DeSantis: Eminent domain needed in pipeline projects like Keystone

Republican presidential candidate Ron DeSantis speaks at an October 2023 campaign event in Creston, Iowa. (Robin Opsahl/Iowa Capital Dispatch)

Republican presidential candidate Ron DeSantis speaks at an October 2023 campaign event in Creston, Iowa. (Robin Opsahl/Iowa Capital Dispatch)

As the debate over carbon capture pipelines continues, Republican presidential candidate Ron DeSantis said Tuesday in Iowa that the use of eminent domain covered projects like the Keystone XL oil pipeline because the production of energy serves a public use.

The Florida governor, speaking at a Council Bluffs town hall on Gray TV, did not comment on the specific carbon dioxide pipeline projects being debated in Iowa. Iowa voters submitted questions for DeSantis, including a question asking if he would “support taking land by eminent domain or a private company for the private gain.”

DeSantis answered that he opposed “expansive” eminent domain use, and that he supported private property rights.

“It is a legitimate power that our founders recognized, but it’s limited to public purposes,” DeSantis said. “So sometimes you need to build the interstate highway system, like they did under (former President Dwight D.) Eisenhower. Sometimes you need to do things like the Keystone XL pipeline for energy that has a public use. But that’s different than something for just private gain.”


Though the question did not mention carbon dioxide pipelines directly, the role of eminent domain in Iowa projects has been a highly divisive topic across the political spectrum. Two pipeline projects are still pending while a third project failed following difficulties with government procedures.

Final arguments in the Summit Carbon Solutions project are due Jan. 19. The Iowa Utilities Board will decide whether to approve the company’s use of eminent domain for land easements along the proposed route. The project has been denied a permit in South Dakota, but the company plans to reapply.

In a 2023 Des Moines Register/Mediacom Iowa Poll, 78% of Iowans opposed companies using eminent domain to build carbon capture pipelines in Iowa. On the 2024 Iowa campaign trail, presidential candidates have largely said they are against the use of eminent domain in carbon capture pipeline projects.

Forum moderator Dave Price, Iowa political director for Gray TV, also asked DeSantis if he believed carbon dioxide pipelines should receive federal tax credits. Though DeSantis did not say directly that pipeline projects should receive federal funding, he called for the U.S. to increase domestic energy production in “reliable energy” including oil, gasoline and biofuels. He criticized President Joe Biden’s energy policies and policies like the Inflation Reduction Act that encourage transitioning to renewable energy sources, saying these measures will lead to “rolling blackouts throughout this country” and a reliance on foreign countries.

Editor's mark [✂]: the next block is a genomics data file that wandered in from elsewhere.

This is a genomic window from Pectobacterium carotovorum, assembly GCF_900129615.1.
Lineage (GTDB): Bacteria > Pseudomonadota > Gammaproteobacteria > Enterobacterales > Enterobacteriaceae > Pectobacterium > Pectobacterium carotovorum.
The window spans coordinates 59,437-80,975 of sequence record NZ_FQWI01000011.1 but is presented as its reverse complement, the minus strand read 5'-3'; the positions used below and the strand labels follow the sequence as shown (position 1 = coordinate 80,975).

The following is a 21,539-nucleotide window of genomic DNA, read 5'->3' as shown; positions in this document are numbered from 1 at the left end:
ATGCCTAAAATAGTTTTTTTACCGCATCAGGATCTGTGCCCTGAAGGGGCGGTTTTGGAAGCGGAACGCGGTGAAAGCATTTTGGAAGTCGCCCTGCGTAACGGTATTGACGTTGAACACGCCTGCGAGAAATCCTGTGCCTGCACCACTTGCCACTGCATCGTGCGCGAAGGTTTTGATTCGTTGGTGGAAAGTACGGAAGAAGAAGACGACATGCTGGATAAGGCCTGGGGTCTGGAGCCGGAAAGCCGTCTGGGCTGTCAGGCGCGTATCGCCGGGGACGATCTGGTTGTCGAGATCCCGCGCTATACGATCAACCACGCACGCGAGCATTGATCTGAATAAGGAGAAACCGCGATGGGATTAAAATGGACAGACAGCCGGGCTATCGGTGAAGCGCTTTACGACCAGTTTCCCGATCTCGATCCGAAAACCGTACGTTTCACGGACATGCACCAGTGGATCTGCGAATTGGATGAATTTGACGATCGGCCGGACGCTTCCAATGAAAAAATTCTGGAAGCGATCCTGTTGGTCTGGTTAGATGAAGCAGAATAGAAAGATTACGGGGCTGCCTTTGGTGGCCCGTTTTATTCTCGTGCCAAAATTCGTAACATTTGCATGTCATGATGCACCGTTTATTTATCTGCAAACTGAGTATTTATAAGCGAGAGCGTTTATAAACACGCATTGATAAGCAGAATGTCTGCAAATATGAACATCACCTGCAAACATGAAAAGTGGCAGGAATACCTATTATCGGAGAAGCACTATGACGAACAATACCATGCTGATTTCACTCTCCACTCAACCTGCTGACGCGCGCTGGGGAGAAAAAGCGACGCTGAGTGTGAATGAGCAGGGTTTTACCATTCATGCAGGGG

“I don’t ever want us to go hat in hand to Venezuela, or to Saudi Arabia, for energy,” DeSantis said. “Energy, strength and dominance. Against what Biden’s trying to do. It’s good for consumers — you’ll pay less in gas, you’ll pay less in energy costs. But it’s good for our national security because we control our own destiny.”

With less than two weeks until the 2024 Iowa caucuses, DeSantis and other Republican candidates are campaigning across the first-in-the-nation state in hopes of pulling off an upset against former President Donald Trump, the frontrunner for the GOP presidential nomination in Iowa and nationwide. DeSantis asked Iowa Republicans for their support on caucus night, Jan. 15, saying that he will be able to accomplish more in office as president, and that he would be more likely to win than Trump in the 2024 general election.

He also said Trump and former U.N. Ambassador Nikki Haley see his campaign as a challenge.

“Who’s the number one guy that all these people have been going after, spending up $40 million?” DeSantis said. “You know, Trump and Haley have spent all this money attacking me because they see me as as the threat. And you know, a lot of people in Washington see me as the threat. A lot of the New York and D.C. corporate media outlets have been gunning for me from day one, trying to do anything they can to do. Because I think they know if nominated, I will win.”

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Robin Opsahl, Iowa Capital Dispatch
Robin Opsahl, Iowa Capital Dispatch

Robin Opsahl is an Iowa Capital Dispatch reporter covering the state Legislature and politics. Robin has experience covering government, elections and more at media organizations including Roll Call, the Sacramento Bee and the Wausau Daily Herald, in addition to working on multimedia projects, newsletters and visualizations. They were a political reporter for the Des Moines Register covering the Iowa caucuses leading up to the 2020 presidential election, assisting with the Register’s Iowa Poll, and reporting on Iowa’s 4th District elections.